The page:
Takeaways from Day 7 of 2014 NBA Summer League
Andrew Wiggins scored 21 points for the Cleveland Cavaliers summer league team on Thursday, but that was overshadowed by news that the 19-year-old may not remain with the organization for much longer.
ESPN The Magazine's Chris Broussard reports that, "The Cleveland Cavaliers are now offering No. 1 pick Andrew Wiggins in attempts to trade for Minnesota Timberwolves All-Star forward Kevin Love, league sources have confirmed."
As has been the case all summer, every bit of league news seems in some way connected to LeBron James. Wiggins' fate may be no different.
Yahoo Sports' Adrian Wojnarowski tweeted on Thursday that, "LeBron James has reached [out] to tell Kevin Love of his desire for them to play together with the Cavaliers, front office sources tell Yahoo."
That doesn't bode well for Wiggins' future in Cleveland. But if the summer league is any indication, his future in the NBA remains quite bright.
With help from Bleacher Report Lead Writer Josh Martin, here's the latest on the No. 1 overall pick and 15 other takeaways from Thursday's NBA Summer League play in Las Vegas.
P.J. Hairston Isn't Afraid to Shoot
Swingman P.J. Hairston apparently has an itchy trigger finger.
Through five summer league games, the 21-year-old has attempted 74 shots for the Charlotte Hornets. In a display of his range, 45 of those attempts have been from beyond the three-point arc.
And to Hairston's credit, quite a few of those shots have gone in.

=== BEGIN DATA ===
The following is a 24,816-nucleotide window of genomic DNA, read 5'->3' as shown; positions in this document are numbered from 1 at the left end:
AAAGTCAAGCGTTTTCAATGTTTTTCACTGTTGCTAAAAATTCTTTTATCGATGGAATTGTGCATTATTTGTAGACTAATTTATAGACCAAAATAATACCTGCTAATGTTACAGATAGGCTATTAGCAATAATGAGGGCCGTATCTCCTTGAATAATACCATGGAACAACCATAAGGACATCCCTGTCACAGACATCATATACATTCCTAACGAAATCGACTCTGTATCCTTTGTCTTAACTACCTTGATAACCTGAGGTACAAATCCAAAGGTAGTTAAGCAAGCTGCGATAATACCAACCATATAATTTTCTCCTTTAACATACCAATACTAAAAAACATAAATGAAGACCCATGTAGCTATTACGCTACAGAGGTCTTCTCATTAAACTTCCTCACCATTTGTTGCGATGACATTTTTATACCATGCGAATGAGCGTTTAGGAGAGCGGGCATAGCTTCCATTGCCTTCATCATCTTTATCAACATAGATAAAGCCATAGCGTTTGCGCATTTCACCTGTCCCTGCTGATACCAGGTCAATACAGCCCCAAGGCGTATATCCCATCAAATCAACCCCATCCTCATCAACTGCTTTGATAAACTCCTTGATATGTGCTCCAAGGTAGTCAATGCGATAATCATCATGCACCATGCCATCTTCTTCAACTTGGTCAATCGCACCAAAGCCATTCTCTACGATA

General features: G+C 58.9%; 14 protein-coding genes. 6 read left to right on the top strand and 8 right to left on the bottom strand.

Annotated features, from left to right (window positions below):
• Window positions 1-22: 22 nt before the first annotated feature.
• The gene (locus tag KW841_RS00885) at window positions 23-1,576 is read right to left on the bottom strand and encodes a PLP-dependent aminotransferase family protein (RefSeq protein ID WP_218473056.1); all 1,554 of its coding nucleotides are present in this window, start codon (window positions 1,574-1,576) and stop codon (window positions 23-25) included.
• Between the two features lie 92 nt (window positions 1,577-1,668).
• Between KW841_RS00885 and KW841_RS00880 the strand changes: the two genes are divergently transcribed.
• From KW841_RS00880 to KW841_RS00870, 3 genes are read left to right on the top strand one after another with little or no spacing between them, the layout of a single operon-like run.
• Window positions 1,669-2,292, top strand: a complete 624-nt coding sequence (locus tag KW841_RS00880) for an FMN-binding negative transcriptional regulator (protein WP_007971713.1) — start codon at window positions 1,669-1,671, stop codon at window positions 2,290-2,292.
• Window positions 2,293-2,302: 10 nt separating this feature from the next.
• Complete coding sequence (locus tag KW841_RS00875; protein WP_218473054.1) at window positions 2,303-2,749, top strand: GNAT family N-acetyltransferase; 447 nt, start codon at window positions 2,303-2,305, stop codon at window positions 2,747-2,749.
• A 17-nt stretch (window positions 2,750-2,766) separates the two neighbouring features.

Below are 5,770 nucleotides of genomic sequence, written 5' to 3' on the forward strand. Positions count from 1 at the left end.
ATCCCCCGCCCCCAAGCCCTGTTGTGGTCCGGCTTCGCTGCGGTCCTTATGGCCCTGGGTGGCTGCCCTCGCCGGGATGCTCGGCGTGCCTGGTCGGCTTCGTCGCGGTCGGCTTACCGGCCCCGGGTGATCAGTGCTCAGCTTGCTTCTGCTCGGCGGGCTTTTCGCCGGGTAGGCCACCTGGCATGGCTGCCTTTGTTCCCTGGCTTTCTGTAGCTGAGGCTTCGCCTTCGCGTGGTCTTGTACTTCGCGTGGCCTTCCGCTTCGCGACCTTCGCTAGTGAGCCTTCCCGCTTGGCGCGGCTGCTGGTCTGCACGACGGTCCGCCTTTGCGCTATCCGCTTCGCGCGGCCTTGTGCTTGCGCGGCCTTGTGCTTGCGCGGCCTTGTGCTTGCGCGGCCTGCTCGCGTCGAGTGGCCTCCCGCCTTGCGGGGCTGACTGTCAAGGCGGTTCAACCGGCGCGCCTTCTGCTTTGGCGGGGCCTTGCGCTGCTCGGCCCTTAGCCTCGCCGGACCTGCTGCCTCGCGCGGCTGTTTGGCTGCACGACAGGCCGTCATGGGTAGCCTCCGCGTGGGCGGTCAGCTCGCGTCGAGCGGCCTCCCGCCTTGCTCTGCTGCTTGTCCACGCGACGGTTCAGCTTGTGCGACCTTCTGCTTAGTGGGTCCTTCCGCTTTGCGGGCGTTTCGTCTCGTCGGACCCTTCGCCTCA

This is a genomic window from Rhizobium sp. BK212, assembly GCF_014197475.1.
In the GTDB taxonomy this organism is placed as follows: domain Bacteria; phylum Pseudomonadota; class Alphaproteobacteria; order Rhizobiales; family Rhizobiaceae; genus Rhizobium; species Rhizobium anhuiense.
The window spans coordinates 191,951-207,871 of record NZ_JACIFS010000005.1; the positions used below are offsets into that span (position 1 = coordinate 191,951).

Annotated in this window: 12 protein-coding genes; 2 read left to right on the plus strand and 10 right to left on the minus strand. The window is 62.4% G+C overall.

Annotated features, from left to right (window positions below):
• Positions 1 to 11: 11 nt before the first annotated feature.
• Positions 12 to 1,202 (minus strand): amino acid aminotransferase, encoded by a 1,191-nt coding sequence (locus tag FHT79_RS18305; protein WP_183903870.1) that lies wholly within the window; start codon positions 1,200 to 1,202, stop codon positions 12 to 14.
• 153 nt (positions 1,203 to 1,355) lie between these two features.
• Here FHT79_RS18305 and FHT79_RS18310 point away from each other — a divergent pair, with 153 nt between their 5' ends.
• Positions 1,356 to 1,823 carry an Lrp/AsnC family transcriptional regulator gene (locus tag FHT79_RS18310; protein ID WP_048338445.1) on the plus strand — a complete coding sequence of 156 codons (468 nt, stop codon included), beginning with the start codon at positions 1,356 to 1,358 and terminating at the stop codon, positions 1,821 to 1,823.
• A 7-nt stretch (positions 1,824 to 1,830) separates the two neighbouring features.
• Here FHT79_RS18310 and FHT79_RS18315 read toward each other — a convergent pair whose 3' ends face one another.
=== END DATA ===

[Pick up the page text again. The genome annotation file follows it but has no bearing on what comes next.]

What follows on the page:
After a 2-of-16 summer league debut against the Golden State Warriors, Hairston has gotten on something of a hot streak, tallying a combined 58 points over his next three games. That trend continued on Thursday, with Hairston dropping 21 points and going 8-of-16 from the field.
Hairston averaged 21.8 points per game in the NBA Development League for the Texas Legends last season. He's a natural scorer who instantly gives the Hornets improved range from the perimeter. That hasn't been a strong point for starting shooting guard Gerald Henderson.
The UNC product was selected with the No. 26 pick in this summer's draft and subsequently traded from the Miami Heat to Charlotte in exchange for point guard Shabazz Napier.
Hairston might have gone higher in the draft were it not for some off-court troubles.
If Hairston can keep it together going forward, he could emerge as one of the draft's biggest steals.
Russ Smith Is Proving He Belongs
Taken with the 47th overall pick in this summer's draft (originally by the Philadelphia 76ers), it's safe to assume Russ Smith has something of a chip on his shoulder.
That's especially apparent after watching him tear it up during summer league play.
Through his first three games, the point guard averaged 13.3 points, 7.7 assists and 6.0 rebounds. On Thursday, he added 19 points, six assists and five boards in just over 26 minutes of action against the Charlotte Hornets.
The New Orleans Pelicans have already officially signed the former Louisville star, and the organization is no doubt hoping his summer league prowess is a sign of things to come.
"I'm reading ball screens, attacking the defense and kicking the ball out," Smith recently said, according to The Times-Picayune's John Reid. "Just about everything we did at Louisville kind of carries over to here, so I feel very comfortable about my abilities."
Reid adds, "This upcoming season, the Pelicans mostly want Smith to emerge quickly as a tough on-ball defender, capable of applying full-court pressure."
His emergence as a capable passer certainly won't hurt his shot at playing time.
Per Reid, Smith explained, "What I'm trying to do is be balanced and not create for a shot every time, but also get the guys the ball. Our coaches are helping me find the balance, but they still want me to be aggressive."